Guyana on course to avoid the Dutch disease – financial analyst

With the recent news that Guyana recorded an increase in non-traditional exports for 2020, one financial analyst believes that the Government of Guyana is well on the way to steering the economy away from a dependence on oil and gas, and from the dreaded Dutch disease.

Financial analyst
Joel Bhagwandin

During an interview with this publication, Financial Analyst Joel Bhagwandin expressed the view that the Government is taking the necessary steps to avoid the Dutch disease. It was only Tuesday that the Guyana Marketing Corporation (GMC) announced that US$12 million in non-traditional goods were exported in 2020.
Bhagwandin, who operates his own consultancy firm, noted that this augurs well for keeping the economy from being overly reliant on oil and gas. According to him, “The Government is on the right path, doing all the right things to avoid that so-called Dutch disease.”

A table showing last year’s exports of non-traditional crops

It was pointed out by the Financial Analyst that from the time Guyana received its first oil payment in the Natural Resources Fund to now, not a cent has been touched. That money is presently being banked at the US Federal Reserve. According to him, the Government’s restraint is commendable.
“Dutch disease means when a country relies heavily on one sector and you neglect others. We came out of a period of Dutch disease over the past five years. Oil will not last forever. If you also notice that the Government hadn’t spent a cent from the oil resources, that is sitting in the feds,” Bhagwandin said.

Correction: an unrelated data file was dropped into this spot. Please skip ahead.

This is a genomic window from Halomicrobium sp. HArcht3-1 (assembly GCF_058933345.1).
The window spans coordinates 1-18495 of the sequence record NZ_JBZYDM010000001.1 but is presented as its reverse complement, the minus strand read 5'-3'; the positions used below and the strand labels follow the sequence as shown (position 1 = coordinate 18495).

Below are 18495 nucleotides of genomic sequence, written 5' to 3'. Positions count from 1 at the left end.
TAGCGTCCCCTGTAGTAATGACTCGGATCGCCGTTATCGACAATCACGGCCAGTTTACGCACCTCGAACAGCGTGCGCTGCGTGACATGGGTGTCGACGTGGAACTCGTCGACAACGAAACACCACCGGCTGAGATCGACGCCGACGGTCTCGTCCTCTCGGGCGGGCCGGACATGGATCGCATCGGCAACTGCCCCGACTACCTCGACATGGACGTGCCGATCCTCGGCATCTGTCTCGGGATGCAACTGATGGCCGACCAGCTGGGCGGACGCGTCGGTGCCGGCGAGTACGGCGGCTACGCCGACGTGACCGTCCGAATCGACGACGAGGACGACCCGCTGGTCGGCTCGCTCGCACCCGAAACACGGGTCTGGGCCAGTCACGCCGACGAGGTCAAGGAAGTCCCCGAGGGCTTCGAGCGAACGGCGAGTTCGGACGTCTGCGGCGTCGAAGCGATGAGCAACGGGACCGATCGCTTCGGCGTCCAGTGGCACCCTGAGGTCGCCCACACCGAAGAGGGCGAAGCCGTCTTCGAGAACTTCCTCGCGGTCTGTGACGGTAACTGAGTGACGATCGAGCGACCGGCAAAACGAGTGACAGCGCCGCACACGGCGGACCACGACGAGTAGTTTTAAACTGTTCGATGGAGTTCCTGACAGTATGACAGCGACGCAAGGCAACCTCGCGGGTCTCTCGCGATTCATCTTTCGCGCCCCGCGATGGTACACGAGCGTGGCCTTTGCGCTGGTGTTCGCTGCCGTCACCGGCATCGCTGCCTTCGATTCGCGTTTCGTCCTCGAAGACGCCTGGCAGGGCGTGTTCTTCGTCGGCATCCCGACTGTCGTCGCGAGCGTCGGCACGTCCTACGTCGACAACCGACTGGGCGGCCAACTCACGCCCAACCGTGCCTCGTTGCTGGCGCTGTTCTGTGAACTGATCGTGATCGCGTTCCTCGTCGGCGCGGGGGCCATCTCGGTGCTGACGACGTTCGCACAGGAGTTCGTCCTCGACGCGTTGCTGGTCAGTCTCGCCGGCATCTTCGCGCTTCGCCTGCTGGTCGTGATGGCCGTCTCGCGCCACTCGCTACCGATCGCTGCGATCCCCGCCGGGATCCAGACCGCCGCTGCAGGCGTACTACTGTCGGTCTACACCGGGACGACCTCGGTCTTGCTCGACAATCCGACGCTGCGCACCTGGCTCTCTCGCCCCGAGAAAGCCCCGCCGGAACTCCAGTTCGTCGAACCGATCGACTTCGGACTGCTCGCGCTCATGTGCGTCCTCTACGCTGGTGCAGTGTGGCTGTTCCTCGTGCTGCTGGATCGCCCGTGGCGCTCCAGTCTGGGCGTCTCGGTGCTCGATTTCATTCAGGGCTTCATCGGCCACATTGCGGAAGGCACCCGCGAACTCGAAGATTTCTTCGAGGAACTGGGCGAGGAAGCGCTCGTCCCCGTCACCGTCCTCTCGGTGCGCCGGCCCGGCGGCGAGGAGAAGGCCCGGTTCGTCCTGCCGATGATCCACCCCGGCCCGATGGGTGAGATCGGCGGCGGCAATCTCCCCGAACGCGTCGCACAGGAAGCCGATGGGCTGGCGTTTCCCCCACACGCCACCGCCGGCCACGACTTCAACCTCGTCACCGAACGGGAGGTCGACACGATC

“That is also good, because it’s a good signal on the part of the Government that they are serious about avoiding the Dutch disease, that they have a great grasp and appreciation for how the economy works.”
In a statement to the press on Tuesday, GMC had highlighted that the increase in non-traditional agricultural exports was achieved in spite of the COVID-19 pandemic. The increase encompasses commodities such as coconut water, pepper sauce, achar, sauces, cassava cassareep, and preserved fruits.
In 2020, a total of 9907 metric tonnes of non-traditional agricultural commodities, valued at $2.5 billion or US$12 million, were exported from Guyana. This increase is due to a 20 per cent (8217 metric tonnes) and 44 per cent (419 metric tonnes) increase in the export of dried coconuts and coconut water respectively.
Further, in 2020, Guyana recorded a 110 per cent (2194 metric tonnes) increase in regional exports of non-traditional agricultural commodities. The major regional export destinations in 2020 were Barbados, Trinidad and Tobago, Suriname, and Antigua. Of the total non-traditional agricultural exports, 99 per cent (9805 metric tonnes) was shipped via sea, representing a 14 per cent increase when compared to the year 2019.
Guyana’s sugar industry is another agriculture sector, albeit a traditional one. When it comes to the Guyana Sugar Corporation (GuySuCo), Bhagwandin is of the view that the Government is doing the right thing in trying to resuscitate a corporation that it said was “left for dead” under the previous government.
The Guyana Agricultural and General Workers Union had announced last month that, as at December 13, 2020, over 87,000 tonnes of sugar were produced, a far cry from GuySuCo’s pre-2015 production levels.
“To resuscitate GuySuCo, they have engaged the Indian Government. GuySuCo needs a lot of work, and it will need a lot of capital. Can the enterprise be feasible? Yes, because, globally, sugar is not dead. The global sugar industry is still a vibrant industry, but it has evolved.
“So we have to do the best to resuscitate our industry to an extent where it has evolved in line with the global industry. We need to look at a model to make it an efficient and profitable venture,” the analyst said. (G3)